"Published under the auspices of the Supreme Government."
Rare early map of El Salvador, published in 1905, based upon work undertaken by Santiago I Barberena and Jose E. Alcaine, between 1892 and 1905. This is apparently the first edition of the map, which was re-issued in 1913. The map was prepare by lithographers Waterlow & Sons in London, for publication in El Salvador.
This is the map referenced by the International Court of Justice in both 1917 and 2000, resolving the dispute between El Salvador and Honduras regarding the littoral waters of the Bay which separates the two countries in the Gulfo de Fonseca.
This rare wall map shows the entire country in remarkable detail. The map was created by Jose E. Alcaine and Santiago I. Barbernay (1851-1916) both of the Universidad de San Salvador.
The map locates cities, towns and villages, roads, trails, mountains and watershed. In the Golfo de Fonseca all islands are detailed including limited soundings.
The decorative title cartouche includes a pre-1912 coat of arms for El Salvador. Its center consists of a triangle with a single volcano rising from the sea. Above the volcano is a Phrygian cap on a staff with a sunburst behind and two large cornucopia below. In 1912 the single volcano was replaced by five volcanoes to symbolize the five member states of the United Provinces of Central America.
The map includes a table of distances between major cities and a table of geographical data.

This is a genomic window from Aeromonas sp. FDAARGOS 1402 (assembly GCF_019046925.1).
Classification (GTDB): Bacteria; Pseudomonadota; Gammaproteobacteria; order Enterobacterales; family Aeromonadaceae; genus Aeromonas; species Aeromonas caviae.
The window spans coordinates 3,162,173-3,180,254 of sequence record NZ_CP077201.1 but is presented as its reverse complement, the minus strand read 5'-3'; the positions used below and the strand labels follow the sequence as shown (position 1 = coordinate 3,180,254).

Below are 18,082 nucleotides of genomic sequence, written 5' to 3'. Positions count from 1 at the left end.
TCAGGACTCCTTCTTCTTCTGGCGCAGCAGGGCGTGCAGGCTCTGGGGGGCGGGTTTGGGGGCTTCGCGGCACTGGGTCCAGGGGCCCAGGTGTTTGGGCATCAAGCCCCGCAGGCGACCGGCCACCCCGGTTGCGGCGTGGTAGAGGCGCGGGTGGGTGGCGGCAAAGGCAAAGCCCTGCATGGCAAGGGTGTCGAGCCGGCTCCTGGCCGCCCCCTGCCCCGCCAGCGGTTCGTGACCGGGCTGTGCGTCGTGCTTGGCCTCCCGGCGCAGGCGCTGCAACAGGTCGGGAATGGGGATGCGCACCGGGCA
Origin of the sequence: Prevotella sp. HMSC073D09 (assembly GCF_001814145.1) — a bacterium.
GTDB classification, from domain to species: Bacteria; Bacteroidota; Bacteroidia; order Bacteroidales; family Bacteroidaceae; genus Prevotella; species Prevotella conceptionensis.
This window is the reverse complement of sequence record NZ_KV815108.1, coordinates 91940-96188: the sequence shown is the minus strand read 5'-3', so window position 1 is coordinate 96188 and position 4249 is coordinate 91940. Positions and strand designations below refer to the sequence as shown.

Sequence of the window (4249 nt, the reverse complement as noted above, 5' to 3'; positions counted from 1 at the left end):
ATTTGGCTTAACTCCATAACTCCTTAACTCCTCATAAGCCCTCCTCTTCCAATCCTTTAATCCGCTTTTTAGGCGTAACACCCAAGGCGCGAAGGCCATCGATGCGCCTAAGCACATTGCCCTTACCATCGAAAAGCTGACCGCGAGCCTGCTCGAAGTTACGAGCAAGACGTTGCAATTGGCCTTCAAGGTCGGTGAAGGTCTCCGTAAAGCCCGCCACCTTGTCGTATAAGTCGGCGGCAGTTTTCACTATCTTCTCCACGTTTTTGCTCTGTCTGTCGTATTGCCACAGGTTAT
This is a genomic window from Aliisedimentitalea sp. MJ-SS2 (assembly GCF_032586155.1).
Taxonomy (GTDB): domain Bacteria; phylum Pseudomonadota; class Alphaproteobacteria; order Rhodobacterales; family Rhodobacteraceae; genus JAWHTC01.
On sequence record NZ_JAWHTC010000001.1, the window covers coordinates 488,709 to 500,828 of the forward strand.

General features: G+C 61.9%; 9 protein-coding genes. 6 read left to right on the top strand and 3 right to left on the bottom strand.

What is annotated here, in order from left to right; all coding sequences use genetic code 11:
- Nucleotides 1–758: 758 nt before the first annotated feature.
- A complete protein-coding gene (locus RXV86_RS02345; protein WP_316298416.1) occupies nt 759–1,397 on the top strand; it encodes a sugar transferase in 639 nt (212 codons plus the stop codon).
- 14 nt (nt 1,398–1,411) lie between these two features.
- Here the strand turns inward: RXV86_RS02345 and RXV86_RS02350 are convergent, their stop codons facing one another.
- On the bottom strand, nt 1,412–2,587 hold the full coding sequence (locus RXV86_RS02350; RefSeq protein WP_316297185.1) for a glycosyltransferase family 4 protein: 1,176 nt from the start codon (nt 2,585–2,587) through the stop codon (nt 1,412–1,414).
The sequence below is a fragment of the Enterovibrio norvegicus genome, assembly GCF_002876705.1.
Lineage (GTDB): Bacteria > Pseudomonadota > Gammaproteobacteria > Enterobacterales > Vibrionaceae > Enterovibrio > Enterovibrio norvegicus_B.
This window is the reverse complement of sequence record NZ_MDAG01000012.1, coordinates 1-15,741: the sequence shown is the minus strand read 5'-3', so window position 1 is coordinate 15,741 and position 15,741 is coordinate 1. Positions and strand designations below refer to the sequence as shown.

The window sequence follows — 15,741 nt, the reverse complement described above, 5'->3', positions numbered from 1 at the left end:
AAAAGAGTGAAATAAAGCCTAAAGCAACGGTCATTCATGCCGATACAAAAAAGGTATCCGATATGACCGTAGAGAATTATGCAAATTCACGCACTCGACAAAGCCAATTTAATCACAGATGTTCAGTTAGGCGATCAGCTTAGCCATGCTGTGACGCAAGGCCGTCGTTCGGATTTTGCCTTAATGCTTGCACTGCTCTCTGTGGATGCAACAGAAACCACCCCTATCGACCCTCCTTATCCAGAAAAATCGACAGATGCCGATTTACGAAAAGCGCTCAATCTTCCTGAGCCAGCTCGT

Includes an inset "Plano de San Salvador", capital city of El Salvador, and 6 lithographic vignettes, illustrating:
- Plaza de Santa Ana y Palacio Municipal
- Palacio de Justicia y Oficina de Correos
- Cuartel de Artilleria
- Palacio de GobiernoUniversidad NacionalTeatro Nacional
Santiago I. Barberena
Santiago Ignacio Barberena Fuentes (1851-1916) was a Salvadoran lawyer, teacher, historian, engineer and linguist. Born in Guatemala to Salvadoran parents, he settled in San Salvador in 1859, where he completed his studies, including a law degree and a topographical engineering degree.
Dr. Berberena worked as a surveyor and astronomer for the Boundary Commission between Guatemala and Mexico (1878-1881). He also examined the north-eastern area of El Salvador, in order to draw a dividing line between the republics of El Salvador and Honduras in 1886.
In the field of archeology , Dr. Barberena, led in 1888, at the invitation of the government of Honduras, an expedition to the Mayan archaeological site of Copán . In 1892, he made the first archaeological explorations in the sites of El Tazumal, Casa Blanca and Cara Sucia in the western zone of El Salvador, as well as in the Cueva del Espíritu Santo, in Corinto, Morazán. He was director of the Astronomical and Meteorological Observatory of El Salvador (1893-1911) and the National Museum of El Salvador (1903-1911), now known by the official name of National Museum of Anthropology Dr. David J. Guzmán.
Dr. Barberena was a founding member of the Academy of Sciences and Fine Arts in San Salvador (1888), and a member of the Salvadoran Academy of Language .